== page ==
The dominant approach for the past several decades, of course, has made use of the hypothesis of model-consistent or “rational expectations” (RE): the assumption that people have probability beliefs that coincide with the probabilities predicted by one’s model. Qualitative studies use data collected from participant observations, the observations of researchers, interviews, texts and similar sources of information.

Unlike. Expected Versus Realized Income Expectations: A Test of the Rational Expectations Hypothesis. We analyze answers to household survey questions on whether household income has changed in the past twelve months, and on whether respondents expect their household income to change in the next twelve months.

the forecasts of real GDP growth rate intensively for testing the rational expectations hypothesis. In the survey, the individual data of fifty forecasters are available from April to August We choose the data of thirty three forecasters who reported their forecasts for more than consecutive thirty six months.

This paper focuses on survey expectations and discusses their uses for testing and modeling of expectations. Alternative models of expectations formation are reviewed and the importance of allowing for heterogeneity of expectations is emphasized.

A weak form of the rational expectations hypothesis which focuses on average expectations rather than individual expectations. Data obtained from business and consumer surveys are often used in forecasting models and in testing different expectation formation schemes.

Their use, however, requires a previous step of transformation of the qualitative data into quantitative figures. This paper contains a critical review of the different quantification methods. Alternative models of expectations formation are reviewed and the importance of allowing for heterogeneity of expectations is emphasized.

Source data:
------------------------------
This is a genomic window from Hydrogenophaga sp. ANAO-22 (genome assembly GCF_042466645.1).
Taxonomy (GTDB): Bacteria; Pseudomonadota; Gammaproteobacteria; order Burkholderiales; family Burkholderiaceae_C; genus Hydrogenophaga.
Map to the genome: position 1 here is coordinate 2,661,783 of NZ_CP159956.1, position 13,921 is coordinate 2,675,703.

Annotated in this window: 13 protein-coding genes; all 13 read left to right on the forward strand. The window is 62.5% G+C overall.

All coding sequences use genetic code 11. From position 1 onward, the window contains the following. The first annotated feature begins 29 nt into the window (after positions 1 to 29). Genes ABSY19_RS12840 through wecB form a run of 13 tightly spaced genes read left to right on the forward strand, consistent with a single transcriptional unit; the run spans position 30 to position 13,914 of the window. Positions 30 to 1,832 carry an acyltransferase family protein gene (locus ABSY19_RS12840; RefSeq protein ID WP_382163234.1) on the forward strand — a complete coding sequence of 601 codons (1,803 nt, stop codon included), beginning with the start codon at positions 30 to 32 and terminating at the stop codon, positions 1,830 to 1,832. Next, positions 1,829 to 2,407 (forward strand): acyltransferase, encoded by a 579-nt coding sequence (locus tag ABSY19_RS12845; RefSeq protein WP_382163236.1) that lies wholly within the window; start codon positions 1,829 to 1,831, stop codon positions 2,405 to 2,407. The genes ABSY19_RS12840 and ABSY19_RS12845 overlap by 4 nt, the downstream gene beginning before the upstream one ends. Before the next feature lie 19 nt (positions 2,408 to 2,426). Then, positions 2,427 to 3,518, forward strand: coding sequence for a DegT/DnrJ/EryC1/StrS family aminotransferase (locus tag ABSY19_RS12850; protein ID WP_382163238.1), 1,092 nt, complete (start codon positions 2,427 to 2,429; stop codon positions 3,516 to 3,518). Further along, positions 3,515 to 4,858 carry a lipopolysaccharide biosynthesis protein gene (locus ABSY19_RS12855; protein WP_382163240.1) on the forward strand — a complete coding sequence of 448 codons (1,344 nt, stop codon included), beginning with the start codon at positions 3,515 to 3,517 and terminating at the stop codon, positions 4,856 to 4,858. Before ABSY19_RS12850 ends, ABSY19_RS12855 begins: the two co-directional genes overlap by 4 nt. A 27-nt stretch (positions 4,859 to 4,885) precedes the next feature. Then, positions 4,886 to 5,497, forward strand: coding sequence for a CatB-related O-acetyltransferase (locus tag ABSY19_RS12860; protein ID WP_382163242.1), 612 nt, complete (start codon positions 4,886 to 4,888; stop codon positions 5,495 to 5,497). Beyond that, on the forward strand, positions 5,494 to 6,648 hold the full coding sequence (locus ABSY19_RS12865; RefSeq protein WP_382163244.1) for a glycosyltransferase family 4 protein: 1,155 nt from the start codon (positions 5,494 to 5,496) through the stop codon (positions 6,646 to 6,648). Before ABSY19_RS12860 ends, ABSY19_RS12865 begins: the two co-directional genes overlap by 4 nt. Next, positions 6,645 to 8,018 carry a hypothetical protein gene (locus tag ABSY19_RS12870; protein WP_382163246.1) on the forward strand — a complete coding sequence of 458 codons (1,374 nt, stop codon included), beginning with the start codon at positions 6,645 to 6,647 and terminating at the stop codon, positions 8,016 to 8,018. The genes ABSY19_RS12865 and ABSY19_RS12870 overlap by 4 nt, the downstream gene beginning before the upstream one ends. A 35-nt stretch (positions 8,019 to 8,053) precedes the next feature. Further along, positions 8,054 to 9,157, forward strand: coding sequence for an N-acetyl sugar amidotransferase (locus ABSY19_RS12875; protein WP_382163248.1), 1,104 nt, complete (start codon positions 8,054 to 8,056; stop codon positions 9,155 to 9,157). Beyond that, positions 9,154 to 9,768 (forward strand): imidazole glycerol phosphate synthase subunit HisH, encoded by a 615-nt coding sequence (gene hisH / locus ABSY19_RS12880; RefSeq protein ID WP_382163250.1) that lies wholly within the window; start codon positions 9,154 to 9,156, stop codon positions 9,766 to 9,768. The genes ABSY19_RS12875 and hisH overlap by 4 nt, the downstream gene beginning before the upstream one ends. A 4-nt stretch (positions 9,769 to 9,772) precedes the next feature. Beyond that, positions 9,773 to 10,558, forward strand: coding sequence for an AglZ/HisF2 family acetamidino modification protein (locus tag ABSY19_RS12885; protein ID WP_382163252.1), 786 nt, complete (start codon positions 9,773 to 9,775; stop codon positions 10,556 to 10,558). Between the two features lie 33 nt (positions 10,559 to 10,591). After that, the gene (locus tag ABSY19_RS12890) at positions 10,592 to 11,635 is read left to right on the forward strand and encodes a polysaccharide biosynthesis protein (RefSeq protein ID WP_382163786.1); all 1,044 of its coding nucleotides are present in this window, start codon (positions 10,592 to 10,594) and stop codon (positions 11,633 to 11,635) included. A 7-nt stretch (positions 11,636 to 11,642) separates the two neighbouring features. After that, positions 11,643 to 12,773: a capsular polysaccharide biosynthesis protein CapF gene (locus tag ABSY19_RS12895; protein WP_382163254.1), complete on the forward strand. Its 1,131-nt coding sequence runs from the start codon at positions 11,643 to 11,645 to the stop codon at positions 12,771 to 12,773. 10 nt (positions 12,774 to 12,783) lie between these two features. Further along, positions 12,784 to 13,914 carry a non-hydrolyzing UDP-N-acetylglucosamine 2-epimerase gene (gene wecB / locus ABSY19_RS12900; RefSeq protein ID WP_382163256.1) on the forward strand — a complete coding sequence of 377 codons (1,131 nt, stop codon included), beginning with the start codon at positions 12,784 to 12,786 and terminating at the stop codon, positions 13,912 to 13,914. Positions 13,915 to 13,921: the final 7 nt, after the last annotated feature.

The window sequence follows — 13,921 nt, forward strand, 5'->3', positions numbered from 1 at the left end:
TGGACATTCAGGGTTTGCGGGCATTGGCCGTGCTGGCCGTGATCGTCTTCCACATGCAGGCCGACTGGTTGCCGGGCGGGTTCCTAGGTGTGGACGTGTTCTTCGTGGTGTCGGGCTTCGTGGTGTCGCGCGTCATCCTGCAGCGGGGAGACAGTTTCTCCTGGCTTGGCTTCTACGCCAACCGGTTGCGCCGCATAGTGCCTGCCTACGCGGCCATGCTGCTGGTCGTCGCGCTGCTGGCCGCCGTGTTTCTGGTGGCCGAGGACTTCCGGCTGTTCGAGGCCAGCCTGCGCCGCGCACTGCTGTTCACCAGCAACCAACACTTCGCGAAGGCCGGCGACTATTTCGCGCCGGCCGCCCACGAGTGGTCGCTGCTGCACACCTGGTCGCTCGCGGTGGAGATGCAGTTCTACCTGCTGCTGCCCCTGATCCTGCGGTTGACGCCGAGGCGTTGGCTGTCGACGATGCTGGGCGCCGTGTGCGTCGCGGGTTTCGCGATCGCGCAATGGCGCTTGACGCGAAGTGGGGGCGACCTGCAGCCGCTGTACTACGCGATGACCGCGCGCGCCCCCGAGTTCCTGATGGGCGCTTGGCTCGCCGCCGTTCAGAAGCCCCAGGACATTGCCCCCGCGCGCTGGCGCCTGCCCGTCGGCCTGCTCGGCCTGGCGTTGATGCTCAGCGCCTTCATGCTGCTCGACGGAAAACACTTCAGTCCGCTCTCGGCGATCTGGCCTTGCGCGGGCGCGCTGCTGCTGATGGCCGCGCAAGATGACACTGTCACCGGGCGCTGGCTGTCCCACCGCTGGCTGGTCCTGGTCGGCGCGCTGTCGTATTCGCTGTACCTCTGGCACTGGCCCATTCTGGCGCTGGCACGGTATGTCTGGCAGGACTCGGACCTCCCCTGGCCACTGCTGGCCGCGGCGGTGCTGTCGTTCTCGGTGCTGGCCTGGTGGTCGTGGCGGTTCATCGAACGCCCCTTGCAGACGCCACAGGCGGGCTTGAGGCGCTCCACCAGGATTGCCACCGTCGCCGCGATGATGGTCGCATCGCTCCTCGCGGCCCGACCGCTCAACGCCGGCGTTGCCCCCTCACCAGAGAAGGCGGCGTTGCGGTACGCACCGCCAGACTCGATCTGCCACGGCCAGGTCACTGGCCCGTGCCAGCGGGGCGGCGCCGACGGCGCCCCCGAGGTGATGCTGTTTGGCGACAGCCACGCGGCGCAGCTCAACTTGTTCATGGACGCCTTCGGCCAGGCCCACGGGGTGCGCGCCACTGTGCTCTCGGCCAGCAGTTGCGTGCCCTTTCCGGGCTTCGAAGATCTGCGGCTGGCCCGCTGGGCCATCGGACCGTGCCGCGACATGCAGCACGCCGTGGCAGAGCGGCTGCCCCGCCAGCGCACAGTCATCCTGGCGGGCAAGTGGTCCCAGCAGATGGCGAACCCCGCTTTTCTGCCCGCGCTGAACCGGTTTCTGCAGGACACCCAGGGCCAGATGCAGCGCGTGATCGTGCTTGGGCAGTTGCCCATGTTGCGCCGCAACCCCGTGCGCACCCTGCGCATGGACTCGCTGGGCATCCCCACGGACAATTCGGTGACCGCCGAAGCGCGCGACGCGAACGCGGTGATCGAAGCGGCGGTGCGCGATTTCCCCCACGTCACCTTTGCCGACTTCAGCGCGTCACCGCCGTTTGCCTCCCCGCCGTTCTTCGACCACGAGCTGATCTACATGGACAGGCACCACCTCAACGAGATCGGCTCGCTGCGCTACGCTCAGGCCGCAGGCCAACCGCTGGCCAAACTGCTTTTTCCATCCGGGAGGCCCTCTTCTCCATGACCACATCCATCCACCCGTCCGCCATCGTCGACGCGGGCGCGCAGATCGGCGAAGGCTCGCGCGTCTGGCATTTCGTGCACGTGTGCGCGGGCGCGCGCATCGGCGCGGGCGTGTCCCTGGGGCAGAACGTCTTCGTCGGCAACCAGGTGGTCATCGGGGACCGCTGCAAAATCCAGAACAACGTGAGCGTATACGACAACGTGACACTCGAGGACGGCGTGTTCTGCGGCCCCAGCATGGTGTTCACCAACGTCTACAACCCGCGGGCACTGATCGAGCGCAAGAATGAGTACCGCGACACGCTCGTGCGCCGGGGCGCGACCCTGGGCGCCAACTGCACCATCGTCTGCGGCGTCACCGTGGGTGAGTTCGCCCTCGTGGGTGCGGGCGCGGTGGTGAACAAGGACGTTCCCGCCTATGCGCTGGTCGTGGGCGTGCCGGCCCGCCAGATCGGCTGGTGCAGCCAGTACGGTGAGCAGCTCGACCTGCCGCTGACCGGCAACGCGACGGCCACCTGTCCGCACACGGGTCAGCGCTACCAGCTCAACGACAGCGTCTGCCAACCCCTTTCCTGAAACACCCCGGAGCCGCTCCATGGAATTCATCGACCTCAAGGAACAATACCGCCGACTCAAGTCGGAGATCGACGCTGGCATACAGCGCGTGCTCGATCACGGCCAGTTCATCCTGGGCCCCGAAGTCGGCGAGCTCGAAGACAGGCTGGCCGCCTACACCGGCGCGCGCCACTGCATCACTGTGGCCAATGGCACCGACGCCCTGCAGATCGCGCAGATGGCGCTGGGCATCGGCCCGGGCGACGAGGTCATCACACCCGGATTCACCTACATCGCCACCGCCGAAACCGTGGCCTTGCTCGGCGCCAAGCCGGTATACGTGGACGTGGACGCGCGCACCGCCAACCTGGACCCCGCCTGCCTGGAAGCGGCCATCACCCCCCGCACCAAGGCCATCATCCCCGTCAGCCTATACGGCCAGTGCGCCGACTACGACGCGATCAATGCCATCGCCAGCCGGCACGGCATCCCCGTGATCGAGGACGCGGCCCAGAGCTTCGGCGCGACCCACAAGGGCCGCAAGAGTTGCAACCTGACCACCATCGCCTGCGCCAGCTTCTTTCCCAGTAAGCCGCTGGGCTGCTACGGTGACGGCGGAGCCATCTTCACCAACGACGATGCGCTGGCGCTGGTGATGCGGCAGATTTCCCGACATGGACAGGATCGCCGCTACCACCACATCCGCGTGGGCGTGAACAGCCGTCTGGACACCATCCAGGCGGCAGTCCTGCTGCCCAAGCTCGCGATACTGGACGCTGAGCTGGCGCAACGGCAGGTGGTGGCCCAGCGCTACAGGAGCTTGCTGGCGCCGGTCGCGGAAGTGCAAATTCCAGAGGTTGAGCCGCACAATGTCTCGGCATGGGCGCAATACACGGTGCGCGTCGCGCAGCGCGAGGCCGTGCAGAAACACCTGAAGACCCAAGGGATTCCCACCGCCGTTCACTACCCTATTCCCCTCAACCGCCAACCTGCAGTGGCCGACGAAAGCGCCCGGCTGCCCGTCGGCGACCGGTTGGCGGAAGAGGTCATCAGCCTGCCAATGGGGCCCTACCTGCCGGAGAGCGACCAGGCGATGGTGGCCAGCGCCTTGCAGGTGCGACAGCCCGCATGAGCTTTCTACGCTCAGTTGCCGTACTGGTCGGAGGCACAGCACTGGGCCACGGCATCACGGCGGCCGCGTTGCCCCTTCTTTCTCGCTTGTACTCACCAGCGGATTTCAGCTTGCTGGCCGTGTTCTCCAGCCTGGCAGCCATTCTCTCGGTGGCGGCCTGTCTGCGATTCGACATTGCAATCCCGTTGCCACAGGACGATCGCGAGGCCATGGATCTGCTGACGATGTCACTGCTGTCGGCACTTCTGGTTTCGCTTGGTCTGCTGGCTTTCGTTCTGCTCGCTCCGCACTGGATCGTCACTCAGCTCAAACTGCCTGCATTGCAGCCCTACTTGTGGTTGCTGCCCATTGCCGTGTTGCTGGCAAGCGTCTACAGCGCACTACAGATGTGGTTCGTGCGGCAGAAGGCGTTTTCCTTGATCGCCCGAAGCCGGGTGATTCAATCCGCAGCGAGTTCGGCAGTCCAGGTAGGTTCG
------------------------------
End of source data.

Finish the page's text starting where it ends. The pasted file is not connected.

A weak form of the rational expectations hypothesis which focusses on average expectations rather than individual expectations is advanced. The test size α therefore becomes a metric for rationality, since α=0 implies complete insensitivity to evidence and α=1 implies continual rational expectations.

This paper focuses on survey expectations and discusses their uses for testing and modelling of expectations. Alternative models of expectations formation are reviewed and the importance of allowing for heterogeneity of expectations is emphasized.

A weak form of the rational expectations hypothesis which focuses on average expectations rather than individual expectations is. When alternative testing methods are used what the Chow Test showed to be irrational has often been shown as rational.

Thus, any conclusion about the irrationality of the rational expectations hypothesis based on these tests can not be assumed to be accurate. The figures show that the validity of the expectations hypothesis may be sensitive to the choice of central tendency measure used to represent public expectations.

This alternative hypothesis represents an alternative so dramatically at variance with the expectations model of the term structure that it could not be reconciled with the model by Cited by: the shortage of empirical data for a more detailed evaluation of expectation measures, this article focuses more on the presentation of the most commonly established methods for their capturing and the methodological aspect of the prevailing models.

KEYWORDS: expectations, rational expectations, surveys, qualitative measures, quantitative. The paper then provides an account of the various surveys of expectations, reviews alternative methods of quantifying the qualitative surveys, and discusses the use of aggregate and individual survey responses in the analysis of expectations and for of expectations formation, survey data, heterogeneity, tests of rational Author: M.

Hashem Pesaran and Martin Weale.Hypothesis Testing: Methodology and Limitations Hypothesis tests are part of the basic methodological toolkit of social and behavioral scientists.

The philo-sophical and practical debates underlying their ap-plication are, however, often neglected. The fruitful application of hypothesis testing can benefit from a.use quantitative expectations data and qualitative survey data that has been quantified.

The main finding is that the power of tests for rational expectations against constant gain learning may be very small, making it impossible to distinguish the hypotheses.